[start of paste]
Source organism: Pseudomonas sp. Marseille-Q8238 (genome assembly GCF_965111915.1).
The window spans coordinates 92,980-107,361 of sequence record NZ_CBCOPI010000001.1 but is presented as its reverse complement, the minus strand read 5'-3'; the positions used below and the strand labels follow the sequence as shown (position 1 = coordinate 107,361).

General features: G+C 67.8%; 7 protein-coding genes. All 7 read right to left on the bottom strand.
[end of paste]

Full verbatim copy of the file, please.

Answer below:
Source organism: Pseudomonas sp. Marseille-Q8238 (genome assembly GCF_965111915.1).
The window spans coordinates 92,980-107,361 of sequence record NZ_CBCOPI010000001.1 but is presented as its reverse complement, the minus strand read 5'-3'; the positions used below and the strand labels follow the sequence as shown (position 1 = coordinate 107,361).

General features: G+C 67.8%; 7 protein-coding genes. All 7 read right to left on the bottom strand.